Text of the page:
Today, in early trading, the U.S. Dollar fell versus the Euro, Pound Sterling, and several high-yielding currencies. This follows a reduction of a key interest rate by the Federal Reserve Bank, which helped to calm extreme risk aversion and boosted European shares. It was widely expected that America’s central bank would reduce the key interest rate from 1.50% to 1%. There is a possibility of further rate cuts, if the need arises.
The Japanese Yen retreated from a 13-year highs versus the U.S. Dollar today as global stock markets bounced back and risk aversion ebbed, raising the possibility that official intervention is likely should the need arise.
The Japanese Yen's rally remained intact, today despite the G7 concerns about disproportionate volatility in the Japanese Yen, while the U.S. Dollar hit a 2-year high against the Euro as investors moved out of risky assets.
The Japanese Yen surged against the U.S. Dollar and Euro today, as plummeting global stock markets increased risk aversion, confirming investors’ fears of the possibility of a protracted global recession.
The threat of a worldwide recession continues to worry investors who are cutting their exposure, as evidenced by the U.S. Dollar’s slight gain on Thursday. The U.S. currency stayed within striking distance of a 24-month high against the Euro as well as a basket of major currencies
The U. S Dollar surged today, hitting a 2-year high versus the Euro and a group of currencies, while the Japanese Yen continues to gain as investors moved out of riskier assets.
Earlier today, the U.S. Dollar saw its highest gains against the Euro in more than 18 months, and traded near the 16 month high versus a basket of major currencies. These highs were fuelled by continuing global demand for the U.S. currency. The U.S. Dollar index steadied at 83.139 .DXY, coming very close to yesterday’s high of 83.230, the highest the .DXY has been over the past 16 months
The Euro and the Pound Sterling gained ground against the U.S. Dollar on Monday, in light of continuing efforts to save the global financial and banking system. The effect of the rescue effort encouraged sale of the U.S. currency.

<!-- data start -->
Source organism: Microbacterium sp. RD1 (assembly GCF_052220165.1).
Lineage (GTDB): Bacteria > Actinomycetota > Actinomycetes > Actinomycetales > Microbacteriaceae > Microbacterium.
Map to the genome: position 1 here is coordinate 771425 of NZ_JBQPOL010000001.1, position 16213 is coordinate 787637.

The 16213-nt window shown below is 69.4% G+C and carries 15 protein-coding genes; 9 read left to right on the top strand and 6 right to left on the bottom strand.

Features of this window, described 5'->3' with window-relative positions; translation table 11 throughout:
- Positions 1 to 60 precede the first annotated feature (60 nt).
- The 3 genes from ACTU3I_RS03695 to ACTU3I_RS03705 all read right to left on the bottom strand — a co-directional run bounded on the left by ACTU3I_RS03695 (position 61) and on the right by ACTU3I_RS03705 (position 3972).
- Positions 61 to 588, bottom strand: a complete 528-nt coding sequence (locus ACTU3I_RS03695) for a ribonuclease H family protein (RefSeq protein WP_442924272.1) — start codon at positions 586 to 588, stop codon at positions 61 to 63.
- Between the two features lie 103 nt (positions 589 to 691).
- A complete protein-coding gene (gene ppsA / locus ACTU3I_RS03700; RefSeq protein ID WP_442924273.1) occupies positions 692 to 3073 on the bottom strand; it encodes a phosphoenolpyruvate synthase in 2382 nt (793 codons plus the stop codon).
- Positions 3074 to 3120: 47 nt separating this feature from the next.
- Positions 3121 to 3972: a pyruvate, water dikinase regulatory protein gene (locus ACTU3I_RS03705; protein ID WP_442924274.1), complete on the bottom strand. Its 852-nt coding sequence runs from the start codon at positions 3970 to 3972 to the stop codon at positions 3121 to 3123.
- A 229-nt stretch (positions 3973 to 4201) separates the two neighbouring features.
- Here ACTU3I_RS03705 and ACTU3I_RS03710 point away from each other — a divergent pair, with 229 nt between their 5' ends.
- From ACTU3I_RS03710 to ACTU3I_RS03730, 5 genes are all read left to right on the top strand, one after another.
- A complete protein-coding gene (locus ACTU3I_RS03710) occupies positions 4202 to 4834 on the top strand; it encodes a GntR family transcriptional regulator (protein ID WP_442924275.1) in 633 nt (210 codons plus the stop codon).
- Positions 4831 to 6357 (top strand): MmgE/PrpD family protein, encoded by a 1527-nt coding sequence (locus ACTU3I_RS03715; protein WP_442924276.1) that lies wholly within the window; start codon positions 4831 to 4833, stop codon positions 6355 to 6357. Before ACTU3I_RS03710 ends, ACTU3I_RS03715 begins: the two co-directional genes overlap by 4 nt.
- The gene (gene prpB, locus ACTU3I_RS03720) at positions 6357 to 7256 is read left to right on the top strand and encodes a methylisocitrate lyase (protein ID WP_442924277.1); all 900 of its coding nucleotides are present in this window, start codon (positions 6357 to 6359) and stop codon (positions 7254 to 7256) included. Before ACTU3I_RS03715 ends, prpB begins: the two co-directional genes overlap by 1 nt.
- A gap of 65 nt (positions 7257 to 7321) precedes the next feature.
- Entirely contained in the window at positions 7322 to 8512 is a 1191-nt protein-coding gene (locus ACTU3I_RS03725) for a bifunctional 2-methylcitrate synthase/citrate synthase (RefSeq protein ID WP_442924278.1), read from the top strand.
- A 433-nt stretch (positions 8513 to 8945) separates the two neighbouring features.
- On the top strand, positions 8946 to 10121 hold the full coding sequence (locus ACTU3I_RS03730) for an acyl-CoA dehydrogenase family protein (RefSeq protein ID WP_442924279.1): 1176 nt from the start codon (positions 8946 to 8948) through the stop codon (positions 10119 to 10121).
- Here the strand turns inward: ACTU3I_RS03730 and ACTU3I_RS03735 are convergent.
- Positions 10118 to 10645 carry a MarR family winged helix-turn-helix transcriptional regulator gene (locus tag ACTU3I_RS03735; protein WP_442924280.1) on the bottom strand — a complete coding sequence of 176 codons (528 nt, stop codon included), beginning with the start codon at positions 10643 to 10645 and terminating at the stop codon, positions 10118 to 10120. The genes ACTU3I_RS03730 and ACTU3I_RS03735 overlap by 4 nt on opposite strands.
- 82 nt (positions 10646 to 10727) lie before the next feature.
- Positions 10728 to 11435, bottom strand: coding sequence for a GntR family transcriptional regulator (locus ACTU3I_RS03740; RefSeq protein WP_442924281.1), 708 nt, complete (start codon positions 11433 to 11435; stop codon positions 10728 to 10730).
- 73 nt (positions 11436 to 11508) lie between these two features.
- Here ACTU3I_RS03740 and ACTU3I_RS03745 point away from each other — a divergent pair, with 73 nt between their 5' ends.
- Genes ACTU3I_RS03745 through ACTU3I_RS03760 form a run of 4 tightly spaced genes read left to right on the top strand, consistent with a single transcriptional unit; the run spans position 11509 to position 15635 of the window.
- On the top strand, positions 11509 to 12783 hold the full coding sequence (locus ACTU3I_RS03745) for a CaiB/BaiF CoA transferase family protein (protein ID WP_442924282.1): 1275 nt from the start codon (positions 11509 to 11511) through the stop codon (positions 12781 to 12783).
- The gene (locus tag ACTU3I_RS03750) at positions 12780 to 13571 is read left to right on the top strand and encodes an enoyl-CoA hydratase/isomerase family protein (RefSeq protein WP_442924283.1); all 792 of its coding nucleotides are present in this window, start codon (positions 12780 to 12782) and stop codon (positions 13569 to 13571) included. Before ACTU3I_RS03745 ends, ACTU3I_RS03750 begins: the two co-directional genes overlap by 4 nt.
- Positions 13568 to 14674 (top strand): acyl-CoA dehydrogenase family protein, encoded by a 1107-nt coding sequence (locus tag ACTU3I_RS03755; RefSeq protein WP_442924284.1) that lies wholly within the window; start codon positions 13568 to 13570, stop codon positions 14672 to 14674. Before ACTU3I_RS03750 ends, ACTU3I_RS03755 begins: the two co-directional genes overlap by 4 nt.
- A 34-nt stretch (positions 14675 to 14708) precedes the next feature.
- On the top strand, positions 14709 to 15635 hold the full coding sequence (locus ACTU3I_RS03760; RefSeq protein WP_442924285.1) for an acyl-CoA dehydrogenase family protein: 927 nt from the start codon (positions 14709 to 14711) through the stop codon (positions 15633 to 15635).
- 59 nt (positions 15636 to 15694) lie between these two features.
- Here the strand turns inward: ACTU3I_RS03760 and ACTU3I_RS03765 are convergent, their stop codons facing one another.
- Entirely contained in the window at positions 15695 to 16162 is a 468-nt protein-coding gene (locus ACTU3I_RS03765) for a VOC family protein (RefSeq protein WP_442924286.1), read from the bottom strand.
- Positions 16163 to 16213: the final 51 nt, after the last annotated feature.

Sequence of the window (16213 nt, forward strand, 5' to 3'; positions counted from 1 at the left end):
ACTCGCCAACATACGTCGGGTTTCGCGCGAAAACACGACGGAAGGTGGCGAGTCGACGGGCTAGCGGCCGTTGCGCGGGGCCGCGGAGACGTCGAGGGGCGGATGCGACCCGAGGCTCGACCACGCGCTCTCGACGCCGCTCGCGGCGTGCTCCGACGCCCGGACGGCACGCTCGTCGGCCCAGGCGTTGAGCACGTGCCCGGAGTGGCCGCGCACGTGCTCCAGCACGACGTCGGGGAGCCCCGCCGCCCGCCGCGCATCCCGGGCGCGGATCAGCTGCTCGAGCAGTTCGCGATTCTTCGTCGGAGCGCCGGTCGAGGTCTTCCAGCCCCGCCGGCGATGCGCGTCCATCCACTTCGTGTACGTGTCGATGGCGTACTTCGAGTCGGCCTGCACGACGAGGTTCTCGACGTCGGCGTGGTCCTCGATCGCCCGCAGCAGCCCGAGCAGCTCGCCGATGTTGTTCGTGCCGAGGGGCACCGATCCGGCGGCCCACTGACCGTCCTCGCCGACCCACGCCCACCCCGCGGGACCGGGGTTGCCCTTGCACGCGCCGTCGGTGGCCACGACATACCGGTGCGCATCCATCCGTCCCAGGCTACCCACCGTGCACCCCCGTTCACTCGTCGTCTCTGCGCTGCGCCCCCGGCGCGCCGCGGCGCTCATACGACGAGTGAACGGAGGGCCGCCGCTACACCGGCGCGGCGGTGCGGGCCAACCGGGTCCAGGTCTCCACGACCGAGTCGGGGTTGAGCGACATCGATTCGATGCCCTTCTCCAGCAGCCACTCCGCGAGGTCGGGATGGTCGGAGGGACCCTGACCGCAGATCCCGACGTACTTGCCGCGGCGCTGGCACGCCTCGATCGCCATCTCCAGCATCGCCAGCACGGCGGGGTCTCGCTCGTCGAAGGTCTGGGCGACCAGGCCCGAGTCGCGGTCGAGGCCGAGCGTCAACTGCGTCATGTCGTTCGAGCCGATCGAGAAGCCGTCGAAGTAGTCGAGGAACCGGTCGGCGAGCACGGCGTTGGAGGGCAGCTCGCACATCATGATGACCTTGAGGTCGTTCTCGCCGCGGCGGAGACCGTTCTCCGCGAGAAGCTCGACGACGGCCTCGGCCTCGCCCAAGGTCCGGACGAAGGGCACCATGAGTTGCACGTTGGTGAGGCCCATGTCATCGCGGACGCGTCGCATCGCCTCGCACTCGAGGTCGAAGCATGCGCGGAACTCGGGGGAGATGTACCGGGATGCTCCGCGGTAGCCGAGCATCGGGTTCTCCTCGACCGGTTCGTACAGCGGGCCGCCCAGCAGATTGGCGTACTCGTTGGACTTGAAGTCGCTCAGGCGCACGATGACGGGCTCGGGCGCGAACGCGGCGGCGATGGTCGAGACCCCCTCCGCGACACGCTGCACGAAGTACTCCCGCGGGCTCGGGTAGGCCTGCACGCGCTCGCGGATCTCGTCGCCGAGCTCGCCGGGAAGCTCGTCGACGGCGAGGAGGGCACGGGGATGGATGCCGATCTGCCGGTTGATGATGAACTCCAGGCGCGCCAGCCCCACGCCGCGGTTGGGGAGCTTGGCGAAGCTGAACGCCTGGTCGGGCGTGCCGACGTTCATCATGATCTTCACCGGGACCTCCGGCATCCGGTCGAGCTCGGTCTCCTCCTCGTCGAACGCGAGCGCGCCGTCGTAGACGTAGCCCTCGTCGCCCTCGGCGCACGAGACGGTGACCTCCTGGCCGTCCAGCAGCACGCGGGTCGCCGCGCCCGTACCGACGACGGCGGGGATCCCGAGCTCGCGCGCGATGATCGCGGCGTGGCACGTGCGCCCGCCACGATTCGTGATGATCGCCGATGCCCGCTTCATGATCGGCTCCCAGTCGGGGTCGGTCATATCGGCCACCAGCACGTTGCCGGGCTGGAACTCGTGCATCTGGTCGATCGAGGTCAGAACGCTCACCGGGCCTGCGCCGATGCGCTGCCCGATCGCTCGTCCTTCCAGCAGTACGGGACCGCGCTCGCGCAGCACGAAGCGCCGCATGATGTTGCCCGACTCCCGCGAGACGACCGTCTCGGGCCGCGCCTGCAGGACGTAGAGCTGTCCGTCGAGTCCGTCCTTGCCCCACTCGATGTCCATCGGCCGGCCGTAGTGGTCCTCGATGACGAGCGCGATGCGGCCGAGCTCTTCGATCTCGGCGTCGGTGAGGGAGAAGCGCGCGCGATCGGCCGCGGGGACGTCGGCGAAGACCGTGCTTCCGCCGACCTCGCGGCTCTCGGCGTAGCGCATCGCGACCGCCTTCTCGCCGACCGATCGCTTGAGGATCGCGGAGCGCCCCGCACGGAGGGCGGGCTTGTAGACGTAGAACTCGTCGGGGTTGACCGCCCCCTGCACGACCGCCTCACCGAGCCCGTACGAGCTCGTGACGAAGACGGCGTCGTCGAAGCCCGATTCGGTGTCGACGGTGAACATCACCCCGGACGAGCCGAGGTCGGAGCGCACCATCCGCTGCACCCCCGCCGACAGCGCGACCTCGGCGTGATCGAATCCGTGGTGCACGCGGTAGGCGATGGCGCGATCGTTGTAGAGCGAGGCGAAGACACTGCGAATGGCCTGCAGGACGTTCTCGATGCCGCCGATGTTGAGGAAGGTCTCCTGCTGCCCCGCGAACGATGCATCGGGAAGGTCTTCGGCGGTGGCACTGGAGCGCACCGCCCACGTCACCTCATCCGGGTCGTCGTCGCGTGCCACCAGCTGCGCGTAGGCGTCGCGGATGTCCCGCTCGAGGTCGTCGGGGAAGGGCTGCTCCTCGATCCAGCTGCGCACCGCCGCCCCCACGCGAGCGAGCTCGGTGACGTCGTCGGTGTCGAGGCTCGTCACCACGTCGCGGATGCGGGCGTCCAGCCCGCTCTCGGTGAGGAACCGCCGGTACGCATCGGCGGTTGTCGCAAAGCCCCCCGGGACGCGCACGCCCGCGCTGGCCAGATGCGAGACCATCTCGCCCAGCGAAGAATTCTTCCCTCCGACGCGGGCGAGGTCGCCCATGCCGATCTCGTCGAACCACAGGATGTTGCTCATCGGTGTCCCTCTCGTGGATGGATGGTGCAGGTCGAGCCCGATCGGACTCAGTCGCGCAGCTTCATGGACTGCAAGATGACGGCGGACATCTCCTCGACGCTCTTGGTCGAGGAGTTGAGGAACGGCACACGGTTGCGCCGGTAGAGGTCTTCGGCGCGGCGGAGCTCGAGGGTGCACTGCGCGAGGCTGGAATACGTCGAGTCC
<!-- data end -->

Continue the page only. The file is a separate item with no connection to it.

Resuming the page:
The Japanese Yen rose against the U. S. Dollar and the Euro today as more data shows that the U.S. economy is slowing down considerably. This heightened investors’ fears that the current liquidity crisis had almost pushed the entire global economy into recession.
The U.S. Dollar dropped against the Japanese Yen today as data for September retail sales showed a sharp decline and investors are beginning to wonder if the government's $250 billion liquidity injection into the troubled banks will be able to keep the U.S. economy out of recession.
Today the Euro gained broadly, leaving the Japanese Yen in the dark, as investors support European government rescue plans to resolve the liquidity problems in the banking systems, with the hope of stemming the worst financial disaster since the 1930s.
The Euro surged against the U.S. Dollar following the unified plan proposed by major European countries in order to rescue their banks from collapse. The currency was at an 18 month low against the U. S. Dollar.
Investors anticipate a coordinated approach to the worldwide credit crisis from the Group of Seven, currently meeting in Washington, DC. As a result, the U.S. Dollar surged to a six-month high against Japanese Yen.
The Japanese Yen fell broadly today while higher-yielding currencies surged as investors’ extreme risk aversion receded following the coordinate efforts by global central banks to reduce interest rates yesterday. The situation remains tenuous as the market awaits additional steps by governments, especially the Group of Seven, who is meeting in Washington this Friday, to stabilize the global financial system and mitigate a prolonged global economic downturn.
The U.S. Dollar dropped against a basket of major currencies today following the announcement by major central banks of interest rate cuts in an attempt to curb the hemorrhaging of the global financial markets. According to analysts, the current financial crisis is the worst experienced since the crisis of the 1930’s.